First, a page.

The Legal Clinic and its Role in Developing Legal Education

Dr. Mohammed Bentalha
Professor of Public Law
College of Legal – Economic and Social Sciences
Cadi Ayyad University – Marrakech – Morocco


This study aims to introduce the legal clinic and its role in developing legal education in colleges and universities, as it constitutes an interpretation of the modern concept which considers that education is no longer limited to the transfer of knowledge, but rather it enables students to freely interact with educational programs and acquire critical thinking skills.
The legal clinic was launched at the beginning of the last century and expanded and spread during the sixties of the last century in American universities. It has then introduced to most countries as an integral part of the curriculum. Its application witnessed many developments, the most prominent of which is going beyond the limits of the University campus and being taught to law students only as part of preparing them for their practical life, but rather moving to the society and involving marginalized groups who should be informed of their legal rights and enabled to achieve these rights through legal means.
The importance of this study is evident in that it provides the concerned professors, students, and university administrations a comprehensive overview of the goal of adopting legal clinics, the methods of their application, types and specialties, all in order to simulate the various aspects covered by the litigation processes so that the student acquires the academic and practical knowledge that qualifies him/her for professional success, as well as accustom him/her to engagement in voluntary work and the services of the community.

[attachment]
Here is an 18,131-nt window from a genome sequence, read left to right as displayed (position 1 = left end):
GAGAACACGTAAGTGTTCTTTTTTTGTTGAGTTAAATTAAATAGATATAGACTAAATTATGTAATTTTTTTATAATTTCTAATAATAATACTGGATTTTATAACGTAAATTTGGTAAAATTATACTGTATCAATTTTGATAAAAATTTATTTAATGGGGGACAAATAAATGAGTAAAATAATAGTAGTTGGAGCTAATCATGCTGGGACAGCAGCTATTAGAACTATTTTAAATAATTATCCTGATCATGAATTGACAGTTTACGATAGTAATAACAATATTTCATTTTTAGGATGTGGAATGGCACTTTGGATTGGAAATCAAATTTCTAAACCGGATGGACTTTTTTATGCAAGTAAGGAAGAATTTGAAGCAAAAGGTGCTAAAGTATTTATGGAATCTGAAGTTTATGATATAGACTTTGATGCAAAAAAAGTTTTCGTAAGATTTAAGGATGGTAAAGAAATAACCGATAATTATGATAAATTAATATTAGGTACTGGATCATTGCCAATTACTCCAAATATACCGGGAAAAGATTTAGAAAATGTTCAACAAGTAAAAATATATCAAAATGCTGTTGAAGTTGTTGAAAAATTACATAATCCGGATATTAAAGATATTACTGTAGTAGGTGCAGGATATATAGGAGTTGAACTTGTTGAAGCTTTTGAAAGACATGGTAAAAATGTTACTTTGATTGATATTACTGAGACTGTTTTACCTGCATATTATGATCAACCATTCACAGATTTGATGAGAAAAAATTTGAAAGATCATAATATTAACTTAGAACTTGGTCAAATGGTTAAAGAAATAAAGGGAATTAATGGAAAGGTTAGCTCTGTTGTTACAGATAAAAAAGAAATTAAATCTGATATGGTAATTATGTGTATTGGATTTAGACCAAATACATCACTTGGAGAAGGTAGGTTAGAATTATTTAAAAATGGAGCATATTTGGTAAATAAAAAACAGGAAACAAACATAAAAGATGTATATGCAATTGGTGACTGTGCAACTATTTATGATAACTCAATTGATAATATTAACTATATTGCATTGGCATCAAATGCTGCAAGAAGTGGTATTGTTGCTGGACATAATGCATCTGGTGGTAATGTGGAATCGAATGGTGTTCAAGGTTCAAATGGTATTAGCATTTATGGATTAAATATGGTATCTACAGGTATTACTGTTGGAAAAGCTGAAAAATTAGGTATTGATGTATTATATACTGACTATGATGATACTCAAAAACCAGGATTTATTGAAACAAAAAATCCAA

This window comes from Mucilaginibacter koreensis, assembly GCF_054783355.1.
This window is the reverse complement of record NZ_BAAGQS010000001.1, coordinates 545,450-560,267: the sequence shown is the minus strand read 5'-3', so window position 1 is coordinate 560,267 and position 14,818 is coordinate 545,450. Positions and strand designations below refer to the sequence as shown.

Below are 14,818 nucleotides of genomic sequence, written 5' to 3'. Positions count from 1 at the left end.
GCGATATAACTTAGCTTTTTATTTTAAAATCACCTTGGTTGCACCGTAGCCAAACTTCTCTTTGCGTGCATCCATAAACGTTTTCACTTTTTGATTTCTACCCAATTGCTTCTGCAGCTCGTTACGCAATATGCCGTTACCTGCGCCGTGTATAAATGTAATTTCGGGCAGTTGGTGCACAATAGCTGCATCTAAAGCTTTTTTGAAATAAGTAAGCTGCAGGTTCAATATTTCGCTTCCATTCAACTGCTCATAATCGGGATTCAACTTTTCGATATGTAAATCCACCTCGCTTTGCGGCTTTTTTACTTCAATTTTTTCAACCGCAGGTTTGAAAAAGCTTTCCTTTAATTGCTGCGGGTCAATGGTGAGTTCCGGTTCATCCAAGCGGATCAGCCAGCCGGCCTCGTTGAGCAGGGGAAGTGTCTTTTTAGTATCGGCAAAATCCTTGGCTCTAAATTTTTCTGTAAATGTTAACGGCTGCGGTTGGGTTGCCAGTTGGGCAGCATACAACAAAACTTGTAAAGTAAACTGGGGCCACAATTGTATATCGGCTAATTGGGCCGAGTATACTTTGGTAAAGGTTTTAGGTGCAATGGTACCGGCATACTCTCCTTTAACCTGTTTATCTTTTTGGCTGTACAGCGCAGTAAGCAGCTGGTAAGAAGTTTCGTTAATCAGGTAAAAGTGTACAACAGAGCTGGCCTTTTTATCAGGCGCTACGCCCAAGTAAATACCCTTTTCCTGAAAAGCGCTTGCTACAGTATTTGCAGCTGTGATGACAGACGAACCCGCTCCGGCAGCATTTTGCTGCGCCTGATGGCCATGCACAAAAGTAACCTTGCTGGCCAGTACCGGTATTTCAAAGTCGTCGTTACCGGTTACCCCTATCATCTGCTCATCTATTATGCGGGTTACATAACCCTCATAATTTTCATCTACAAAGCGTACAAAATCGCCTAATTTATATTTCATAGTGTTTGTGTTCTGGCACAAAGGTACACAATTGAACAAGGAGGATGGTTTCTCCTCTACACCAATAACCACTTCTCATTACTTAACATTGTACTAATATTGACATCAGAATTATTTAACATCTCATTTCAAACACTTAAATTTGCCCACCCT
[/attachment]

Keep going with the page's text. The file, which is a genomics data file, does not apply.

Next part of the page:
The problematic stemming from this study appears upon following up the application of the legal clinic in Arab countries, which has started about twenty years ago. This application is facing many obstacles and hindrances, among which is the lack of clarity of vision due to the literal application of the experiences of American universities without trying to adapt them to the reality of Arab societies. This is in addition to the limited spread of legal culture in these societies, as well as the limited financial capabilities that contribute to the success of this experiment and achieving its goals.
The study has been divided into six sections including: the emergence, development, programs, target groups and types of the legal clinic, the American and Arab experiences, before reaching a number of conclusions including the necessity to develop the capacities of law professors to keep pace with the modern approach of legal education, and to transfer to future education that is based on understanding and learning life skills instead of indoctrination.

Keywords: future education, legal sciences, defense and advocacy, right to litigation, target groups, justice.

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